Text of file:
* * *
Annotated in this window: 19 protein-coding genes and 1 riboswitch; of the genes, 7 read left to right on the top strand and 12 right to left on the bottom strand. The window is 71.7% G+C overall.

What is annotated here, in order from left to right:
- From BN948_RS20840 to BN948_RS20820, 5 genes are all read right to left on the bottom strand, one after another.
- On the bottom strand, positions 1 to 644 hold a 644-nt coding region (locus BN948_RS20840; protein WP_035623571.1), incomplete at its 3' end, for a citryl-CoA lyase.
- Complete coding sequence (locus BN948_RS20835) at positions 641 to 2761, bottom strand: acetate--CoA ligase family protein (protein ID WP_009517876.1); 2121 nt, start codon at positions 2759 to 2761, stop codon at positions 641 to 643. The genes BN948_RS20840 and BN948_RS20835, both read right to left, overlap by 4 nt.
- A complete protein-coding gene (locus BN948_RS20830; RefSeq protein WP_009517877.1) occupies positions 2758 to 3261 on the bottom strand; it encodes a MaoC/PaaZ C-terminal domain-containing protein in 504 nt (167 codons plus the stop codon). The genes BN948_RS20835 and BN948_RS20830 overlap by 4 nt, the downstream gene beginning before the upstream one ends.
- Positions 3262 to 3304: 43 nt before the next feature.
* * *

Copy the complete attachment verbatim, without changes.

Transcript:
Annotated in this window: 19 protein-coding genes and 1 riboswitch; of the genes, 7 read left to right on the top strand and 12 right to left on the bottom strand. The window is 71.7% G+C overall.

What is annotated here, in order from left to right:
- From BN948_RS20840 to BN948_RS20820, 5 genes are all read right to left on the bottom strand, one after another.
- On the bottom strand, positions 1 to 644 hold a 644-nt coding region (locus BN948_RS20840; protein WP_035623571.1), incomplete at its 3' end, for a citryl-CoA lyase.
- Complete coding sequence (locus BN948_RS20835) at positions 641 to 2761, bottom strand: acetate--CoA ligase family protein (protein ID WP_009517876.1); 2121 nt, start codon at positions 2759 to 2761, stop codon at positions 641 to 643. The genes BN948_RS20840 and BN948_RS20835, both read right to left, overlap by 4 nt.
- A complete protein-coding gene (locus BN948_RS20830; RefSeq protein WP_009517877.1) occupies positions 2758 to 3261 on the bottom strand; it encodes a MaoC/PaaZ C-terminal domain-containing protein in 504 nt (167 codons plus the stop codon). The genes BN948_RS20835 and BN948_RS20830 overlap by 4 nt, the downstream gene beginning before the upstream one ends.
- Positions 3262 to 3304: 43 nt before the next feature.